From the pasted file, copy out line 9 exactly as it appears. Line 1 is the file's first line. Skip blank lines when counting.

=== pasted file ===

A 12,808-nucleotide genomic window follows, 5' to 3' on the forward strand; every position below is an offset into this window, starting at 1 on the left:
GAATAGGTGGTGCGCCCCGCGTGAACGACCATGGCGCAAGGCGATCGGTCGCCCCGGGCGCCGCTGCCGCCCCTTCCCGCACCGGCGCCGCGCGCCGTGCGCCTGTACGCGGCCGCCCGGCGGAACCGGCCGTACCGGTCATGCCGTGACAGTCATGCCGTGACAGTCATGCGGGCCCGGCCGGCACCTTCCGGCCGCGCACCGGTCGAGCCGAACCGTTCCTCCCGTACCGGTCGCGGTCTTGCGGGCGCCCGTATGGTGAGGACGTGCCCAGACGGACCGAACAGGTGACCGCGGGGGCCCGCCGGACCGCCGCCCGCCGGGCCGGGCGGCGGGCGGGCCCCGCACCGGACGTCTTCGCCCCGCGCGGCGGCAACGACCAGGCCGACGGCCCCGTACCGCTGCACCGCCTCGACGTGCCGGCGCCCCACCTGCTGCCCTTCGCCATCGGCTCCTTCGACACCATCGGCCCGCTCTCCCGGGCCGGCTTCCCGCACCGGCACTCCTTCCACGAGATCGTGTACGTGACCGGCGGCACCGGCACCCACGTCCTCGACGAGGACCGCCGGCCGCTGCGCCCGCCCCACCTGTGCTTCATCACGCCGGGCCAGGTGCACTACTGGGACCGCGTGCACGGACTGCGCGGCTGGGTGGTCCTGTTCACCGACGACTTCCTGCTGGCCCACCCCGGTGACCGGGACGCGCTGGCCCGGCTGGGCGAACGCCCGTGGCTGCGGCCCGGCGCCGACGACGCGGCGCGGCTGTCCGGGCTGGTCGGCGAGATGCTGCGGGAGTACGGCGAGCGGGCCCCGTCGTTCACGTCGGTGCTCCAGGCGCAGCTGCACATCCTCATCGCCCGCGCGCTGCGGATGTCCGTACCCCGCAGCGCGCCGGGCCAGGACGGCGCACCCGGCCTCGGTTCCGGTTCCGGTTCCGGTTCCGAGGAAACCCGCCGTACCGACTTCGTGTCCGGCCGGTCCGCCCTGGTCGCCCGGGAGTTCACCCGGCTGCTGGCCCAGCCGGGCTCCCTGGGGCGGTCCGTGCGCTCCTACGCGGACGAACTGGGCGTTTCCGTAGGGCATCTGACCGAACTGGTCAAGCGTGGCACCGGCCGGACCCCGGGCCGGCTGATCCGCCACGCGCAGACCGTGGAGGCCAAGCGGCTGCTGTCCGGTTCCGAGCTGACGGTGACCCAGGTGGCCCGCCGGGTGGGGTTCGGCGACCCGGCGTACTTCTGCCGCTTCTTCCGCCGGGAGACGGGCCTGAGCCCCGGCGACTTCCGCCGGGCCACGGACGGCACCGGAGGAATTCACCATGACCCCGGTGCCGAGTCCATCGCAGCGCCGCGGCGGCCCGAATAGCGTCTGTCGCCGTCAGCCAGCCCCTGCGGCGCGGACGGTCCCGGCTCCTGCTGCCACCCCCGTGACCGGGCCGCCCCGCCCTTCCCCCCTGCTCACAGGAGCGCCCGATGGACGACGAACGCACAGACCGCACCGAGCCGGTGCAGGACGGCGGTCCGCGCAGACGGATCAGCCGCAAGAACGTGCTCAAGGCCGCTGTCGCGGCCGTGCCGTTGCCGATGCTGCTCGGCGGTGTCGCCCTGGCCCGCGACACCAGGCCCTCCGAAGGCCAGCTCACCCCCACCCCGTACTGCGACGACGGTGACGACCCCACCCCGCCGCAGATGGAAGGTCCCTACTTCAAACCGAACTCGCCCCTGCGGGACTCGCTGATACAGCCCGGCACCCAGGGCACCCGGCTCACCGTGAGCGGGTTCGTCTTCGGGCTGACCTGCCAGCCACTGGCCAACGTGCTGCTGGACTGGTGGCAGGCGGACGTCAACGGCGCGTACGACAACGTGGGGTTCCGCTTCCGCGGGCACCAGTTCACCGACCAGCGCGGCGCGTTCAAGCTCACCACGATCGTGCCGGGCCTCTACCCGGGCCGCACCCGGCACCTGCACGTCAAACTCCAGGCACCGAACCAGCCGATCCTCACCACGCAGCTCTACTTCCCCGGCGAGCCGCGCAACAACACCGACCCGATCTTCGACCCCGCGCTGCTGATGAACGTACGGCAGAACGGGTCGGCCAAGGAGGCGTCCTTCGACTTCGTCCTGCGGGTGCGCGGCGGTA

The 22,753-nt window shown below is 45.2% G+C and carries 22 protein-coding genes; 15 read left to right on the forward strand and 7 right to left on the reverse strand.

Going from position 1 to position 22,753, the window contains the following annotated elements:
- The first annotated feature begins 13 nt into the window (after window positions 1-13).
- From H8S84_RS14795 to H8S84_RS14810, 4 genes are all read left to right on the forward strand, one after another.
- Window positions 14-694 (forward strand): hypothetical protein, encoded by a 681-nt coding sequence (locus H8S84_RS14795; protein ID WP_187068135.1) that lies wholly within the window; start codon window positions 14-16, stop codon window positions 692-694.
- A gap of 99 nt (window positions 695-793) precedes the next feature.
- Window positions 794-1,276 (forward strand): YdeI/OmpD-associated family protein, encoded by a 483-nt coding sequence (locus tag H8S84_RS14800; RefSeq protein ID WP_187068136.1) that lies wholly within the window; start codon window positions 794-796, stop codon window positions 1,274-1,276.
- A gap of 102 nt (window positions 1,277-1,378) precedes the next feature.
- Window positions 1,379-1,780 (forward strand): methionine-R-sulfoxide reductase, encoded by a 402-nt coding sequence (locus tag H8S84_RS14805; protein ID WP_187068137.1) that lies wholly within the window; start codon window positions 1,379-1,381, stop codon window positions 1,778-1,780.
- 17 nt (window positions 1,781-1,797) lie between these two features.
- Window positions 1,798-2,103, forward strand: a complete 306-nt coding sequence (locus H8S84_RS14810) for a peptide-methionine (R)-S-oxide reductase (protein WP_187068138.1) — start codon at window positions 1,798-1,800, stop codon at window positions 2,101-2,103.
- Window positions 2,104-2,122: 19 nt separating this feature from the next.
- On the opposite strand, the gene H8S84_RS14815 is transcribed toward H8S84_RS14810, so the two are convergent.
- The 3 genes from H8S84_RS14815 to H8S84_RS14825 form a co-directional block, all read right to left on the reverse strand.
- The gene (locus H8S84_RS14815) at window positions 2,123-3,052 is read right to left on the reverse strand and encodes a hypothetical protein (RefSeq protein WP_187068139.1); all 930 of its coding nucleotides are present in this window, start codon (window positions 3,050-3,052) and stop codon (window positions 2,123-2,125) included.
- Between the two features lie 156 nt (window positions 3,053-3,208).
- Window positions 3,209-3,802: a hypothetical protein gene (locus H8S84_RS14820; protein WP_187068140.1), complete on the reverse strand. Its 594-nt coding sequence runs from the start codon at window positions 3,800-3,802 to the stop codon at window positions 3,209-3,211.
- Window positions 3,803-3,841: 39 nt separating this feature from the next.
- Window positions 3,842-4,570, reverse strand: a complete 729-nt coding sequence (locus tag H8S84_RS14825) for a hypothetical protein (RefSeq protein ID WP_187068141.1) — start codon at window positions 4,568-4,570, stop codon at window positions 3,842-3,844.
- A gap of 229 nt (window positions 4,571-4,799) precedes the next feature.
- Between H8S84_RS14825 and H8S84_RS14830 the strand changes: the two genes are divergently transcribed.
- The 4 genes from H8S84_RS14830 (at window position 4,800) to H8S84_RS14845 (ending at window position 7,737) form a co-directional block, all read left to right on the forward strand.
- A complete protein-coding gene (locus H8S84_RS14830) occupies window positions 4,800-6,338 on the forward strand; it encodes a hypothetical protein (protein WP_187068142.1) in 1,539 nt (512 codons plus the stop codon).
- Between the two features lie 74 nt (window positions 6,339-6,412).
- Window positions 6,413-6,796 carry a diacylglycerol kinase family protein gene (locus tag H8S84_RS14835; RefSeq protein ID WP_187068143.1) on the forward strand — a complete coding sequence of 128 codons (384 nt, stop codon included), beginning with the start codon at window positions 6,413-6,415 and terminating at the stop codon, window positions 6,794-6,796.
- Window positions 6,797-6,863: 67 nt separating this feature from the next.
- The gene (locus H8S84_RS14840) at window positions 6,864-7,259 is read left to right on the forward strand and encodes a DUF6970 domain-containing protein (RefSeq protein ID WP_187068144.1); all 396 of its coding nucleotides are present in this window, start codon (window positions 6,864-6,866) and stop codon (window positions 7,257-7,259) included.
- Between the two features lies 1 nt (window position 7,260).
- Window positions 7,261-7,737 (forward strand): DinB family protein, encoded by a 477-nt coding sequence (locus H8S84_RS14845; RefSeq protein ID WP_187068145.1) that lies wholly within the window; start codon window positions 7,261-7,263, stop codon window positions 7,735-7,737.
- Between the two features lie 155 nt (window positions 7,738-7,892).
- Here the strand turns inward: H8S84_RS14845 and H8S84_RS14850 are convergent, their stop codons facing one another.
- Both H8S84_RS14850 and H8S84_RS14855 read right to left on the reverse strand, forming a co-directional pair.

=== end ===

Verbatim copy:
- Window positions 794-1,276 (forward strand): YdeI/OmpD-associated family protein, encoded by a 483-nt coding sequence (locus tag H8S84_RS14800; RefSeq protein ID WP_187068136.1) that lies wholly within the window; start codon window positions 794-796, stop codon window positions 1,274-1,276.